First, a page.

Factories throughout Israel emitted a variety of carcinogens in 2012, threatening public health despite legal compliance with Environmental Protection Ministry standards, a report released on Monday claimed.
Written by Dr. Arye Wenger – head of the air and energy department at Adam Teva V’Din (Israel Union for Environmental Defense) – the report examines emissions levels for six dangerous substances in 2012: arsenic, mercury, formaldehyde, hydrocarbons, benzene and trichlorethylene.
Among the cities to fare the worst in Wenger’s research were Ashdod (arsenic and formaldehyde), Ashkelon (mercury), Haifa (hydrocarbons), Hadera (benzene) and the Jordan Valley community Menahemya (trichlorethylene).
The report’s findings are based upon Pollutant Release and Transfer Register (PRTR) data issued by the Environmental Protection Ministry for 2012, according to the NGO.
Despite the fact that the factories technically were abiding by legal emissions standards, Wenger argued that the ministry should have enacted further policy measures to reduce them.
“Regulations never provide full protection of public health and the environment – damage may occur even at environmental levels that meet the standards,” Wenger said. “Therefore, we must examine the emissions of hazardous materials with a magnifying glass and bring about their reduction by means of modern environmental policy.”
While not all of the precise impacts of these substances is fully known, a portion of the toxins examined are widely known to be carcinogens and their collective impact upon public health can be fatal, the report explained. For example, inhalation of mercury vapor can cause poisoning manifested in damage to vision, memory and hearing. Arsenic, meanwhile, is a carcinogen with strongly poisonous effects to the respiratory and nervous systems and benzene causes anemia and damages blood production, the report said.
The Yehuda Steel plant in Ashdod emitted the highest amount of arsenic in Israel, while Israel Electric Corporation’s Rutenberg power plant in Ashkelon released the largest amount of mercury, the report said. The IEC’s Eshkol power plant in Ashdod emitted the most formaldehyde, while its Orot Rabin plant in Hadera released the greatest amounts of benzene, according to the report data. As far as trichlorethylene is concerned, the Sitahal-Hagal Talia waste treatment site in the Jordan Valley village Menahemya emitted the most of this chemical, the report said.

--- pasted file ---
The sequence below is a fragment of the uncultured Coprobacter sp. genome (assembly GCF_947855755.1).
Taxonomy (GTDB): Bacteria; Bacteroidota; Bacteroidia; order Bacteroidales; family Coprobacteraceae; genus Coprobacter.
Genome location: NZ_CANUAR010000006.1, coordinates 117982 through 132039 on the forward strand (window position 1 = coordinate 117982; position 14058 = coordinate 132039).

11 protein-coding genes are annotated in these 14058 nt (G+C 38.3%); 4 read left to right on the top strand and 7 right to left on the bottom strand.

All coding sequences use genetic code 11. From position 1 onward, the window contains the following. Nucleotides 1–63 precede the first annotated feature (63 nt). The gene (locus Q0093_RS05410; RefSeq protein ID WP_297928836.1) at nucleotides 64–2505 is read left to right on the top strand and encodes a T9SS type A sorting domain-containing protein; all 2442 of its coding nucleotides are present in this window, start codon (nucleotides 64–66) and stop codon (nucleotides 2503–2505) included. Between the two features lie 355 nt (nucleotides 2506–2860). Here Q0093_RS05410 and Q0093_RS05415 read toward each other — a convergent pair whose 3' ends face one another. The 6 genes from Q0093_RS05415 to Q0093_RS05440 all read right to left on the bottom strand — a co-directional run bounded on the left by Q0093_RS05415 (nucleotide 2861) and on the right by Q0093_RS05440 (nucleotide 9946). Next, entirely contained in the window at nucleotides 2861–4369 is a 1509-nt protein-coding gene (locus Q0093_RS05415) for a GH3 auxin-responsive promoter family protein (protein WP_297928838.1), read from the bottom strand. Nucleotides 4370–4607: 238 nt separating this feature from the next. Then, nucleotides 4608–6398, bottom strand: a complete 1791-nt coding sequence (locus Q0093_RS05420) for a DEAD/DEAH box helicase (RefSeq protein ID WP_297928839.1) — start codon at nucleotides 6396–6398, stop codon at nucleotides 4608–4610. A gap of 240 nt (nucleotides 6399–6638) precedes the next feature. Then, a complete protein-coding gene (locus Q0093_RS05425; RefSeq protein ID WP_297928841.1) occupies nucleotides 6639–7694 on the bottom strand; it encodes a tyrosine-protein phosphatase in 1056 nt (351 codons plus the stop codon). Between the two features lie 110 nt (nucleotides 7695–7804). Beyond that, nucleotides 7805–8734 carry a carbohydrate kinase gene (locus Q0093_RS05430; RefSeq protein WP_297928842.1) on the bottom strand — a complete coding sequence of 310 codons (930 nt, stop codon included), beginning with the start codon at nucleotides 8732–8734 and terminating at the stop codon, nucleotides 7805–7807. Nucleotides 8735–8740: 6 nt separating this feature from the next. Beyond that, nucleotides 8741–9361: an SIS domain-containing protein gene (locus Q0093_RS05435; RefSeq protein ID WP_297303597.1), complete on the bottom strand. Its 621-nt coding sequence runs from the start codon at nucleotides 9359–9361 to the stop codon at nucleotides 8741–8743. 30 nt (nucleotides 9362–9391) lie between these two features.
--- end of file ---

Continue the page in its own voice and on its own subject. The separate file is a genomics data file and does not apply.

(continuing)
“Standards are not an end-all,” said NGO executive director Amit Bracha. “When a factory emits massive amounts of poison in the air, we must limit this, even if there is no violation of the law.”
The Environmental Protection Ministry’s PRTR database first obliged factories to their emissions data in May 2013, for the year 2012. Israel first began building its PRTR program in 2009, as part of its commitments to joining the OECD.
In response to the Adam Teva V’Din report, IEC pointed out that the data refers to the year 2012, during which the Egyptian natural gas supply to Israel was disabled. As a result, the country needed to make use of more polluting and expensive diesel and oils, until the Tamar natural gas supply came online in March 2013. In addition, it said that the report fails to take into account various mechanisms of power plants like chimney height and temperature adjustments, which serve to minimize the amount of chemicals making their way to the public.
“Unfortunately, the report creates a distorted picture, which does not give a true indication of public exposure to polluting substances,” a statement from the IEC said.
Executives from the Yehuda Steel plant, meanwhile, emphasized that their factory is one of Israel’s oldest recycling plants, where scrap metal is sorted and transformed into usable raw materials. The company said that the data used regarding their factory was actually from 2010 and 2011, stressing that in 2012, the plant installed advanced technologies for filtering emissions.
As a result, the factory has demonstrated tremendous improvement since, and PRTR data for 2013 indicates that mercury and arsenic levels were reduced to almost zero, a spokeswoman said.
“The great challenges of the recycling industry are energy consumption and air pollution, so the company invests great thought and resources in energy efficiency and in reducing pollutant emissions,” she said.
Following the NGO report release, the Environmental Protection Ministry stressed that it constantly monitors the status of the environment and assesses the exposure of Israel’s population to pollutants emanating from industrial and transportation sources. In order to accomplish this task, the ministry said it makes use of 130 air quality monitoring stations to measure the levels of various contaminants.
When factories receive operation permits from the ministry, they are required to make use of the best available techniques to reduce emissions, particularly of toxins and carcinogens, as per the Clean Air Law, the ministry said. Since the implementation of the law in 2011, emissions have been reduced dramatically – such as a reduction of 60 percent of volatile organic compounds in the Haifa Bay from 2009 to 2013, the ministry added.
As far as the Yehuda Steel plant is concerned, the Environment Ministry affirmed that the factory was tasked with installing a number of pollution reduction measures by the end of 2014. In addition, the ministry explained, the factory received a limit on its permissible mercury and arsenic emissions and has committed to continuously monitoring levels of these materials and of other metals.